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I have 45 dropdown lists in my asp page. There are some methods that I can apply to all of these dropdowns. Is it possible to convert them into an array of dropdowns for ease of use?

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What sort of method? To bind the data to them and then render them on the page? –  Tim B James Mar 11 '11 at 11:13
    
yes one of them is to bind data to them, one of them is to retrieve selected data from them to insert into a database etc. –  blenderous Mar 11 '11 at 11:15
    
If you have 45 dropdowns on one page? Woah... is this in some kind of grid? –  Lazarus Mar 11 '11 at 11:48
    
no its not on a grid, its on the page itself –  blenderous Mar 11 '11 at 12:34
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2 Answers 2

up vote 2 down vote accepted

I would use recursion to look for all dropdowns on your page. Based on this post it would be something like:

    public static List<T> FindControls<T>(System.Web.UI.ControlCollection Controls) where T : class
{
List<T> found = new List<T>();
FindControls<T>(Controls, found);
return found;
}
    private static void FindControls<T>(System.Web.UI.ControlCollection Controls, List<T> found) where T : class
    {
         if (Controls != null && Controls.Count > 0)
         {
              for (int i = 0; i < Controls.Count; i++)
              {
                   if (Controls[i] is T)
                   {
                        found.add(Controls[i] as T);
                   }
                   else
                        FindControl<T>(Controls[i].Controls, found);
              }
         }

       }

Once you have your list of dropdowns you can apply whatever methods you see fit.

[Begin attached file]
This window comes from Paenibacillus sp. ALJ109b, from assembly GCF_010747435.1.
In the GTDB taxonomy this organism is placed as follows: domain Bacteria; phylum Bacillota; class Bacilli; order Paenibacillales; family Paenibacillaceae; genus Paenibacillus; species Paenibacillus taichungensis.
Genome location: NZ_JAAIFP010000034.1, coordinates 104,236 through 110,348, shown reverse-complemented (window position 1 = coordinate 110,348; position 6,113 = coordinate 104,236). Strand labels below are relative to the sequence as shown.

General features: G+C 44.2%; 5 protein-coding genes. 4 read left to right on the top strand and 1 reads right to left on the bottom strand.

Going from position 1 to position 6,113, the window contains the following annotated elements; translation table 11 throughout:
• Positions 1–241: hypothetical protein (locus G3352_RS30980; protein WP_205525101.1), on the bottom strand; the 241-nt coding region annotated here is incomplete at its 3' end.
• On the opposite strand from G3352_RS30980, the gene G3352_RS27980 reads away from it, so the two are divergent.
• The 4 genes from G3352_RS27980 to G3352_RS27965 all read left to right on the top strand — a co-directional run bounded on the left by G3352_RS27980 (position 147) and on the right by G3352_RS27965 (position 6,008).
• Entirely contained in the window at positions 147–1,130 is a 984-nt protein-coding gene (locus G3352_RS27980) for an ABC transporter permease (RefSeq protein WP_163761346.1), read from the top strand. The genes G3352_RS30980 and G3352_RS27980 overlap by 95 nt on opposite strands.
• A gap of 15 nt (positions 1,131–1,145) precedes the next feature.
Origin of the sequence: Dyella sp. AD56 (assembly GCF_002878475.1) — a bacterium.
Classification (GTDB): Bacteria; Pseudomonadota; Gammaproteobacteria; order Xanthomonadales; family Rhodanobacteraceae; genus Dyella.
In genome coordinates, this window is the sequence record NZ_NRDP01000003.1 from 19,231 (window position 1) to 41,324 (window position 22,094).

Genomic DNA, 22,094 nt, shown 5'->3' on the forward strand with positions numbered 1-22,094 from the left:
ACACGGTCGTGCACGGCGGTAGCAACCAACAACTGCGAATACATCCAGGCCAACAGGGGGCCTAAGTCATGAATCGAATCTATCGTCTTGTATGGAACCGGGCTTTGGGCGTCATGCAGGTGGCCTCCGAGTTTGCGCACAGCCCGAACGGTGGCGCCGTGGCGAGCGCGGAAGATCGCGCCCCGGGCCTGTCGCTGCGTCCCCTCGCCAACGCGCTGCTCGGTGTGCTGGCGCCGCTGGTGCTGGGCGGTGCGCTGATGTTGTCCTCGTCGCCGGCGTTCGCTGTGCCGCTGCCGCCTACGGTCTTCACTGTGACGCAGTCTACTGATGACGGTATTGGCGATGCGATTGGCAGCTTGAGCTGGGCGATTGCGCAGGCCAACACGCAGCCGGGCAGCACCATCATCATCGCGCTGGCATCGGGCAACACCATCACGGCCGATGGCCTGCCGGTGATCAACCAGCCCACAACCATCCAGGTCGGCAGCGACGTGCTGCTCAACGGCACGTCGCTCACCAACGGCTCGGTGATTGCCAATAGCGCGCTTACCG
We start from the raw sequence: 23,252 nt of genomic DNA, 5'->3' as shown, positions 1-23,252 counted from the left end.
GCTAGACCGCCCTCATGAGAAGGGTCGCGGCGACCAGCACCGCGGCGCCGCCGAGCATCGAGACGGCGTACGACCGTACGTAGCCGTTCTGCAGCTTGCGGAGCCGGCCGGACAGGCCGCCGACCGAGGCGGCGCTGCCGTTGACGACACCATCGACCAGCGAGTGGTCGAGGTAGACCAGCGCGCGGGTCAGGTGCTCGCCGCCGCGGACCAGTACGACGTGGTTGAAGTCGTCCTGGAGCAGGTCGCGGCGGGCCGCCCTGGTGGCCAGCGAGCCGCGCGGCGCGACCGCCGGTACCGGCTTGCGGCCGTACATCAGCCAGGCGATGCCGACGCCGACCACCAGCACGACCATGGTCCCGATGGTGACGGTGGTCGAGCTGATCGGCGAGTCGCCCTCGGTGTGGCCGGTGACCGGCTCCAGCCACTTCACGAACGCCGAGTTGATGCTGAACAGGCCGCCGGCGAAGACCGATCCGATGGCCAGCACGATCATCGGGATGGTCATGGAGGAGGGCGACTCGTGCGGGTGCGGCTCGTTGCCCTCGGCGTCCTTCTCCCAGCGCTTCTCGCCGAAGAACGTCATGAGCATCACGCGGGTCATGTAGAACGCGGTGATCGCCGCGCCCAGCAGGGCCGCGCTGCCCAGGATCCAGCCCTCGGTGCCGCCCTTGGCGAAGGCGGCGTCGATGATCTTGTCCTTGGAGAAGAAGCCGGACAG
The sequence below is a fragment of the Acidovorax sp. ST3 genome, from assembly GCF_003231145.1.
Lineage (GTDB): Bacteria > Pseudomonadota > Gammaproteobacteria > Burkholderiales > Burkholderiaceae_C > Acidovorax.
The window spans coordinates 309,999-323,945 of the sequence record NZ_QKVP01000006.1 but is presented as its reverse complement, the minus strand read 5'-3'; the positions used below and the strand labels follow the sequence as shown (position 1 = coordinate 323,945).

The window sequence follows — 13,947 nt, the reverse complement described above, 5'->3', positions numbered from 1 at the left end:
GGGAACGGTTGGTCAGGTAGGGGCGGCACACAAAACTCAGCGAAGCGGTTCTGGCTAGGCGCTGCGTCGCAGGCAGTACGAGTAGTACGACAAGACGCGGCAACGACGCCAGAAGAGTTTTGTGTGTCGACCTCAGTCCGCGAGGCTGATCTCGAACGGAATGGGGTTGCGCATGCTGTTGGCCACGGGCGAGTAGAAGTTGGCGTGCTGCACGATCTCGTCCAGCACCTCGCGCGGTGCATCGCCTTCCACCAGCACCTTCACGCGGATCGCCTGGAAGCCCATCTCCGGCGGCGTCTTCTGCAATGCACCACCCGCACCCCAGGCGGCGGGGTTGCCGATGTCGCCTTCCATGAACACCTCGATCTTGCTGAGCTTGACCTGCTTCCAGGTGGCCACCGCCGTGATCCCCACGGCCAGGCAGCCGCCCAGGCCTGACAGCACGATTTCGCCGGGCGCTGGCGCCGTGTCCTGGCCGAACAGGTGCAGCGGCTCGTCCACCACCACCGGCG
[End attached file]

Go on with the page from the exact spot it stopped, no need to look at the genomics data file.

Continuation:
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thanks, I'l try it out –  blenderous Mar 11 '11 at 11:20
1  
What happens if we have a controls collection with a control of T, followed by a grouping control which contains a control of T? We declare List<T> found, add our control of T, call back into our self, create a new local List<T>, add the subcontrol of T, return local List<T> and assign it to our initial List<T>... won't we lose the first control of T? I'm notoriously bad at running code in my head so I may be missing something obvious here and am completely open to being corrected. –  Lazarus Mar 11 '11 at 11:47
    
@Lazarus - You are quite right Lazarus. I have amended the code accordingly. –  Mark Robinson Mar 11 '11 at 12:44
    
Nice. –  Lazarus Mar 11 '11 at 13:13
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Using Linq to Objects, an Extension method and Generics we can make this very concise thus:

Method Call to Get all DropDowns

var DropDowns = FindAllControlsByType<DropDownList>(MyBaseControlArray);

Find Controls Method

public static IEnumerable<Control> FindAllControlsByType<T>(IEnumerable<Control> MyCollection) where T : class
{
    return MyCollection.Cast<Control>().Descendants(d => d.Controls.Cast<Control>()).Where(l => l.GetType().Equals(typeof(T)));
}

Descendants Extension Method

static public class LinqExtensions
{